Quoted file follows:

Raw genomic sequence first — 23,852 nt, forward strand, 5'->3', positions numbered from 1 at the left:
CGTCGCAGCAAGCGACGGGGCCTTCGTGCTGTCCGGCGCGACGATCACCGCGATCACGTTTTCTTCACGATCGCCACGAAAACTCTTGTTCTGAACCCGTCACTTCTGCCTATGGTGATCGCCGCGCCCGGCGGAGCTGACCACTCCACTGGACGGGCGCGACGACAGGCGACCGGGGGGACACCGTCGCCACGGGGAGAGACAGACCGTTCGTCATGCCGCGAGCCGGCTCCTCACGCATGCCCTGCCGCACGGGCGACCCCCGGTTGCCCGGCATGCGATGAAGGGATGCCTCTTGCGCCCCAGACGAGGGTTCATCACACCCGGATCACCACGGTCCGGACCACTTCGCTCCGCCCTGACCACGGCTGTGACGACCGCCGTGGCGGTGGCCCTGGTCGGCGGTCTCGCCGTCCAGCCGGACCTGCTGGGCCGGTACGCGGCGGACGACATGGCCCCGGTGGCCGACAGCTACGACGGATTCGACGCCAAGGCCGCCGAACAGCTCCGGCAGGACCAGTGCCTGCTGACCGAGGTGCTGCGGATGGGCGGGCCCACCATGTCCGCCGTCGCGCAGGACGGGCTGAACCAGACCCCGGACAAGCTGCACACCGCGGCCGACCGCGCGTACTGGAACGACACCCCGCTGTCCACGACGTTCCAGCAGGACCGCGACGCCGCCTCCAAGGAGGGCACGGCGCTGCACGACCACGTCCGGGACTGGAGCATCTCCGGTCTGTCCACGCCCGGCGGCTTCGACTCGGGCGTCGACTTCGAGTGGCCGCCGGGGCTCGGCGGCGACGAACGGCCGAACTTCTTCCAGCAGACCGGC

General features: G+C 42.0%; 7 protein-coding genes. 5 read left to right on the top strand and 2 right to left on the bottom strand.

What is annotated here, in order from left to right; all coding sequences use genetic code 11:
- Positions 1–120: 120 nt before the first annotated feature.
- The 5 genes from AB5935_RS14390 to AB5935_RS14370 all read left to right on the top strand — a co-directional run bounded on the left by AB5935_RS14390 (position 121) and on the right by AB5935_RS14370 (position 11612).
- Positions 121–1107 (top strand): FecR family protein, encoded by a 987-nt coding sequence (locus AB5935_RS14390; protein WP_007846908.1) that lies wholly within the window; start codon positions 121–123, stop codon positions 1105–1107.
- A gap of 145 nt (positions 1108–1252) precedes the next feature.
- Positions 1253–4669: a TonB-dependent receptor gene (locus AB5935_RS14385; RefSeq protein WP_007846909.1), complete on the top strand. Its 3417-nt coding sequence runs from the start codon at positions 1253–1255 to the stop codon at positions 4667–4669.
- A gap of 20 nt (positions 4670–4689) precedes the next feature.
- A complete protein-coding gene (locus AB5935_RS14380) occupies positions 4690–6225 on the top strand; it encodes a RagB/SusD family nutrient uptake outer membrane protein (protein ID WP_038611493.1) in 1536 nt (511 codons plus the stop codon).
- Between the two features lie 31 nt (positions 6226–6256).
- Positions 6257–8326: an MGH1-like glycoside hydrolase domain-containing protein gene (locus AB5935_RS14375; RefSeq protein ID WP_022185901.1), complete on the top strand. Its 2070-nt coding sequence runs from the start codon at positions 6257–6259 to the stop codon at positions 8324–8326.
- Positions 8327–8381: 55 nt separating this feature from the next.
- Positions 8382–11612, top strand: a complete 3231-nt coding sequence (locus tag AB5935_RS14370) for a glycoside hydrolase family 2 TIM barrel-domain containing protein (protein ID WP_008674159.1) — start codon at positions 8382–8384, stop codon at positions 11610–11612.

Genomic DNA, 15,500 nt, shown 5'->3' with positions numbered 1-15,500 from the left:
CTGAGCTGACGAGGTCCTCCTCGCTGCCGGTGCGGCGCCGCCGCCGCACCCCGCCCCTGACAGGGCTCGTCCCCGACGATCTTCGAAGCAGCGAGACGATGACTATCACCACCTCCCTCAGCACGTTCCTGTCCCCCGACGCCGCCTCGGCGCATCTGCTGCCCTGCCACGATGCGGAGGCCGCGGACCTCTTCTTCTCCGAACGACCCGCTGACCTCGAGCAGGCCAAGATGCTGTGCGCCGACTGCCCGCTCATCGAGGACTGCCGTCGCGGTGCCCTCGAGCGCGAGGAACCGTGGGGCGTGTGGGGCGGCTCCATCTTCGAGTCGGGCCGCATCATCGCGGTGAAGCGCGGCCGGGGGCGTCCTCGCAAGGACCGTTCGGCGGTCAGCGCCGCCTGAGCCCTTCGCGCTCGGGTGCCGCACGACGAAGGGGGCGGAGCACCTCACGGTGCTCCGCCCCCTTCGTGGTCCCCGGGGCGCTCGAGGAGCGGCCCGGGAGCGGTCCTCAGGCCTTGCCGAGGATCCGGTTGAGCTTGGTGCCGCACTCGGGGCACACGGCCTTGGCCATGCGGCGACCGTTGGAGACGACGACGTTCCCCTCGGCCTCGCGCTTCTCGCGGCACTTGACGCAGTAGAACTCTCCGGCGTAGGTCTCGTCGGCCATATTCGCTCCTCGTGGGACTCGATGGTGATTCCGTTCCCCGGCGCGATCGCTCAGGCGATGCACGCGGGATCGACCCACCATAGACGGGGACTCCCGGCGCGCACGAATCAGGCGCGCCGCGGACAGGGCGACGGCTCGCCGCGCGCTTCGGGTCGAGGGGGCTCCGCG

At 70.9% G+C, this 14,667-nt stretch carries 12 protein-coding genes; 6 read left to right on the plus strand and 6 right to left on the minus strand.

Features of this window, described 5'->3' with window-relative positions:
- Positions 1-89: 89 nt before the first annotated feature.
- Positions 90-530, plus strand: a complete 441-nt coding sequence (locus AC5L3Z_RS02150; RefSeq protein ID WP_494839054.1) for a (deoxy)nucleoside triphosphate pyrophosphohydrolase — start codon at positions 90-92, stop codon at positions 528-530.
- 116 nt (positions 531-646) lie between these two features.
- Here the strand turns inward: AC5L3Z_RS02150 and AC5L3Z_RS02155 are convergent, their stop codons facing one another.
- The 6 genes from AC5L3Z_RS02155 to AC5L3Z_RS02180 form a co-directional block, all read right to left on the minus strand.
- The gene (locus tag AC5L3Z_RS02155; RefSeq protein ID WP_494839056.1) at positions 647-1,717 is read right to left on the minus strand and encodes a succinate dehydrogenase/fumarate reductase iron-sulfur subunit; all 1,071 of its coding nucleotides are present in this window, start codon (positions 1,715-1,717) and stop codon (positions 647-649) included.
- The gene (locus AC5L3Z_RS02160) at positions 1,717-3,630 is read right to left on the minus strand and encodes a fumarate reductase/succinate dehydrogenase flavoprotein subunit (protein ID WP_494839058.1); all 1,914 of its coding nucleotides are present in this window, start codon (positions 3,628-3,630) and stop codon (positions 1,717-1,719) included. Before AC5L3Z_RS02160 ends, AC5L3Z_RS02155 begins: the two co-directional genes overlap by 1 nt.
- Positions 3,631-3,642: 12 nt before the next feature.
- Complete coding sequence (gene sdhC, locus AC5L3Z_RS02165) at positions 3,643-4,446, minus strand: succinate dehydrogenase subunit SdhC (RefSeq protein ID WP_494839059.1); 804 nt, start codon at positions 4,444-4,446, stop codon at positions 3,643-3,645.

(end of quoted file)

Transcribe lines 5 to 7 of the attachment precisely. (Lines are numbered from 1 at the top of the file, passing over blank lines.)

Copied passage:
- Positions 1–120: 120 nt before the first annotated feature.
- The 5 genes from AB5935_RS14390 to AB5935_RS14370 all read left to right on the top strand — a co-directional run bounded on the left by AB5935_RS14390 (position 121) and on the right by AB5935_RS14370 (position 11612).
- Positions 121–1107 (top strand): FecR family protein, encoded by a 987-nt coding sequence (locus AB5935_RS14390; protein WP_007846908.1) that lies wholly within the window; start codon positions 121–123, stop codon positions 1105–1107.